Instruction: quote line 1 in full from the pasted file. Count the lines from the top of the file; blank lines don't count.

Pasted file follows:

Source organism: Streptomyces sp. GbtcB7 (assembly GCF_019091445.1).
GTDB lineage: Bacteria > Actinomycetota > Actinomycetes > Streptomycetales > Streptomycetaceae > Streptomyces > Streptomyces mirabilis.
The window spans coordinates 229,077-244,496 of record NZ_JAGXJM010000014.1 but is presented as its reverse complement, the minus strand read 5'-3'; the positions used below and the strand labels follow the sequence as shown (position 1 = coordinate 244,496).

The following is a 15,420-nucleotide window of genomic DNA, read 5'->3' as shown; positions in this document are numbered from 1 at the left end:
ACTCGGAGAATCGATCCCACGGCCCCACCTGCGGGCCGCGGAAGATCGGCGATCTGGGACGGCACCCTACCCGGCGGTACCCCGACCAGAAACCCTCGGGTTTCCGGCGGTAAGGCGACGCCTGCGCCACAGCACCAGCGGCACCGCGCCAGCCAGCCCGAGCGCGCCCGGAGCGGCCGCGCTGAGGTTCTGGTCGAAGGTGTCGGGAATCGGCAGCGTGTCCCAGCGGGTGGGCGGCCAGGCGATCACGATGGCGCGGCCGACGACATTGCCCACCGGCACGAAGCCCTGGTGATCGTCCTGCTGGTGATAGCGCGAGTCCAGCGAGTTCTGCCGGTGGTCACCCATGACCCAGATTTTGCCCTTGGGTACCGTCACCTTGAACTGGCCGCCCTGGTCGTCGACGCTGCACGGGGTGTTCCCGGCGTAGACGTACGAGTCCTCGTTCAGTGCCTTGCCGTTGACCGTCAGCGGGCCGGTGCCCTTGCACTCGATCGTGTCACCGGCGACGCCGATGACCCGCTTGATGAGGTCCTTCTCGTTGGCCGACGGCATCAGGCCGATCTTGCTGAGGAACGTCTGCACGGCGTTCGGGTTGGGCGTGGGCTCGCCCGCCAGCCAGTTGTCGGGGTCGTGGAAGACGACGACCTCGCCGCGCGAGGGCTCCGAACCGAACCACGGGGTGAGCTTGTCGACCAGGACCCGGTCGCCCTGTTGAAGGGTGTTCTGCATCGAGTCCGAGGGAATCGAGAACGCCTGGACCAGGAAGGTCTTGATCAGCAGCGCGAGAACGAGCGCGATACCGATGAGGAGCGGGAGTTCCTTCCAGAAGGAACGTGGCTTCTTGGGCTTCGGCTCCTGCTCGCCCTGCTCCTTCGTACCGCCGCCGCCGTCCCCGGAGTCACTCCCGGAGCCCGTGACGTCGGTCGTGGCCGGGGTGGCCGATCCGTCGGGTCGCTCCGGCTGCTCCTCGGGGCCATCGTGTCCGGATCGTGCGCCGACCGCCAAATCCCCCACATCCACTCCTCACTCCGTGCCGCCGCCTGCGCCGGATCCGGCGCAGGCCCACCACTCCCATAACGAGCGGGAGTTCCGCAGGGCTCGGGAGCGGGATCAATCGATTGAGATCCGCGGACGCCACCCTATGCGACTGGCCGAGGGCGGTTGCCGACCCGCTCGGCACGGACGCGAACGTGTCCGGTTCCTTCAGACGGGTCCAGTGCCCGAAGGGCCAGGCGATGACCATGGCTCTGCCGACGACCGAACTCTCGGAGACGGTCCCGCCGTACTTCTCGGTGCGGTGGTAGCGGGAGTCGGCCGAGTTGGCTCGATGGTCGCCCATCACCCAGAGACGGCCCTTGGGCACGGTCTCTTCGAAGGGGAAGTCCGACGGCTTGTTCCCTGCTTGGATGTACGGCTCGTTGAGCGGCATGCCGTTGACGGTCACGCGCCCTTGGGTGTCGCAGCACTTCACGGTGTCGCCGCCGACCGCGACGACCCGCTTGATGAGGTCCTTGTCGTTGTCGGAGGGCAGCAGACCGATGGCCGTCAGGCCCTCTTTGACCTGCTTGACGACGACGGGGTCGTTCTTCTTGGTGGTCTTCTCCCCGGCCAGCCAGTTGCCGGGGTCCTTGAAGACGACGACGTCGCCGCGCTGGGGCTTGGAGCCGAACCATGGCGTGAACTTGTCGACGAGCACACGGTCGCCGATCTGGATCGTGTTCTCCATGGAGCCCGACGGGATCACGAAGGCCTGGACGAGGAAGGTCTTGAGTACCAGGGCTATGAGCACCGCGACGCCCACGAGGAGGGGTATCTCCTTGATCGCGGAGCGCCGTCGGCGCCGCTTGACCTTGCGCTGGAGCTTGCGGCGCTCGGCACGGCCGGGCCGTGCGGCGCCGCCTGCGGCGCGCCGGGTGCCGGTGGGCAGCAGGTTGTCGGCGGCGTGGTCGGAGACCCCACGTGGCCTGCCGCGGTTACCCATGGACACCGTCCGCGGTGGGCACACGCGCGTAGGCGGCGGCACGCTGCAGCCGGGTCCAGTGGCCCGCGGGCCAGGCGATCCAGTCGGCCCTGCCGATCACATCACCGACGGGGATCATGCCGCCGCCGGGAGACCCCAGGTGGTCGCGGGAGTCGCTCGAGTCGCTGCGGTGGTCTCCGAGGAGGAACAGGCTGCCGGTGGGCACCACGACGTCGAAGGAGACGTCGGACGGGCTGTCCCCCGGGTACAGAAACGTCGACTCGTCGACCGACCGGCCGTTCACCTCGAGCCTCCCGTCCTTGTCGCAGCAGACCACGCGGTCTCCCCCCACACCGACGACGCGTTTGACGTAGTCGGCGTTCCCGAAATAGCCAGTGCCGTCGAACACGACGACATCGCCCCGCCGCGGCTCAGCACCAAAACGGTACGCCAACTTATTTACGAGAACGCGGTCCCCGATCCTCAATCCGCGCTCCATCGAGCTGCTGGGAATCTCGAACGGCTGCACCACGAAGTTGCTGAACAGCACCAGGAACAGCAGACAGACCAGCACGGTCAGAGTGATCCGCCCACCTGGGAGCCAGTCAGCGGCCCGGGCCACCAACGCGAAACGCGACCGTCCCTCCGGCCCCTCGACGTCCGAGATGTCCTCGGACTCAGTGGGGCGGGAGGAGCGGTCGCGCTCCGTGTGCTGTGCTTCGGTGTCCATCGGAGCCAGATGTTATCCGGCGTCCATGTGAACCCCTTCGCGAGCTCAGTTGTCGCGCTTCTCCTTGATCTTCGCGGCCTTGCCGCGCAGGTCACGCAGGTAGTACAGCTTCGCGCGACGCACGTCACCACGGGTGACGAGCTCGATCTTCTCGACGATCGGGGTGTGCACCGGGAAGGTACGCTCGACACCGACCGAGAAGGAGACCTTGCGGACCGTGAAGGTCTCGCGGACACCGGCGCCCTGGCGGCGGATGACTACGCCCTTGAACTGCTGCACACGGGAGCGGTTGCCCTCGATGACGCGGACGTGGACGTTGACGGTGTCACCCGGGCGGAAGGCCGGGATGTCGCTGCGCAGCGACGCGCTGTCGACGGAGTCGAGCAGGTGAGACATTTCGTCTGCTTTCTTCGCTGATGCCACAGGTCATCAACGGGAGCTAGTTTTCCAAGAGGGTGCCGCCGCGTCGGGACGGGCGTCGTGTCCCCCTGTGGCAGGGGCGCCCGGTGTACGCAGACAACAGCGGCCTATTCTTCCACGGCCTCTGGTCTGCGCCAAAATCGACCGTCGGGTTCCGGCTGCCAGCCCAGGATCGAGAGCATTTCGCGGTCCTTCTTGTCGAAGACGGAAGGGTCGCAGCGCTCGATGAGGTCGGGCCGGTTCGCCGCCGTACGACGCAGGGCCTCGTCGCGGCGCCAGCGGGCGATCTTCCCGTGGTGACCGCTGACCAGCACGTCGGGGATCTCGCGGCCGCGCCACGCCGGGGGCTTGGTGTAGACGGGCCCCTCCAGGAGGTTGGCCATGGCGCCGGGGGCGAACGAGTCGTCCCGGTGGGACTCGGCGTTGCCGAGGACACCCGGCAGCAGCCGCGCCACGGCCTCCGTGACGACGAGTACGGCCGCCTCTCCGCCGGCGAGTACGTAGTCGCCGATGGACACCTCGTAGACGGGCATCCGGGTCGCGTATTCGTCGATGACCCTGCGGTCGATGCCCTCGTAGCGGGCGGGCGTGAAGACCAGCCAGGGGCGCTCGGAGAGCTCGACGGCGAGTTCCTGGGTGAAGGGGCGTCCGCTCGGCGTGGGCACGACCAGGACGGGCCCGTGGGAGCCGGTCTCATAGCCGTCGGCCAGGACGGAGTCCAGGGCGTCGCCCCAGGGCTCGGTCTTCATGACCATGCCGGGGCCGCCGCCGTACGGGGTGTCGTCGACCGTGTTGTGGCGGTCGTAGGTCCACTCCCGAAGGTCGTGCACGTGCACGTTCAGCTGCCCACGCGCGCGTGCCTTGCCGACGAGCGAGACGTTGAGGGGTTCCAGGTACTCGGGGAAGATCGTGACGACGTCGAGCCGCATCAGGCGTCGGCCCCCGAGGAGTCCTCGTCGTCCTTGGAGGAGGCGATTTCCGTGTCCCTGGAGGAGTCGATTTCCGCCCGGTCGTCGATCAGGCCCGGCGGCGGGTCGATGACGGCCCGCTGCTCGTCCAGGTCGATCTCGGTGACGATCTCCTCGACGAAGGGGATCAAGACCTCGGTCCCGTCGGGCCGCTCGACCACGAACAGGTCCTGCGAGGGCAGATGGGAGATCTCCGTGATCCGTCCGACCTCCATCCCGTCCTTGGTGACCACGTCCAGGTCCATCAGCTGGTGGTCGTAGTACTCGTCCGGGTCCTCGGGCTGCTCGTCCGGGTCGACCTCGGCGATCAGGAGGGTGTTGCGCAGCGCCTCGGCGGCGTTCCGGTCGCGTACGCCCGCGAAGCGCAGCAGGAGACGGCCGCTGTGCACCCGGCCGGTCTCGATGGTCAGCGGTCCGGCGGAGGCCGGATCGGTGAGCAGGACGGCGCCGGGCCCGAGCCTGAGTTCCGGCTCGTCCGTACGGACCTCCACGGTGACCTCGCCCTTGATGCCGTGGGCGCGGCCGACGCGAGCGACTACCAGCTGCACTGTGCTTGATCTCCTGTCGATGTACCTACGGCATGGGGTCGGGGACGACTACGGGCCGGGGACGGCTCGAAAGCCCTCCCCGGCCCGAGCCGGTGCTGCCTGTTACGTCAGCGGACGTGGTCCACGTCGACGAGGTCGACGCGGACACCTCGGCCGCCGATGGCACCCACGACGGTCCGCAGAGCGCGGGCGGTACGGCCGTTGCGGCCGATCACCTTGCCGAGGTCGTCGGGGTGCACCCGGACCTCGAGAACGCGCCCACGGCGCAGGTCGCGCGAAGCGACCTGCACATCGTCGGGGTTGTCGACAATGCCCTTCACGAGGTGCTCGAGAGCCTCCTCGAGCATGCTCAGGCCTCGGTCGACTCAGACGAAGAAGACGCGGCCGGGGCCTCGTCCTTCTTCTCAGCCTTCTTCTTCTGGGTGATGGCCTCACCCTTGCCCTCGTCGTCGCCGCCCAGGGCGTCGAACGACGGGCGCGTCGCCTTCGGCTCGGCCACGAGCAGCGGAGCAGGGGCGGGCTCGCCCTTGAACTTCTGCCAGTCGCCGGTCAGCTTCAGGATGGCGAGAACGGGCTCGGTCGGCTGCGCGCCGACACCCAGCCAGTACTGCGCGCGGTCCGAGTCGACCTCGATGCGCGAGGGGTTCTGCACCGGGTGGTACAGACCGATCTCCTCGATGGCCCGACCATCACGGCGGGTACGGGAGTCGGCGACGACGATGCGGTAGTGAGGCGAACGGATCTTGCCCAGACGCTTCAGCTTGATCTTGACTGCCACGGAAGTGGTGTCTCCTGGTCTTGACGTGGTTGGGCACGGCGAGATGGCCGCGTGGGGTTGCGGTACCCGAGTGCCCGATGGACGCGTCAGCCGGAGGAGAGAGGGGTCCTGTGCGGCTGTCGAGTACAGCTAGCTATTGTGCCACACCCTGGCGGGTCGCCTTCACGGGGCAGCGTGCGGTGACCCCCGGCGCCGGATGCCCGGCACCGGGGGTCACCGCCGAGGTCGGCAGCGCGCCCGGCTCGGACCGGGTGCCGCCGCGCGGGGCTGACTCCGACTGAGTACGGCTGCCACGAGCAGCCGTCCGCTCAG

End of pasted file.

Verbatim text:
Source organism: Streptomyces sp. GbtcB7 (assembly GCF_019091445.1).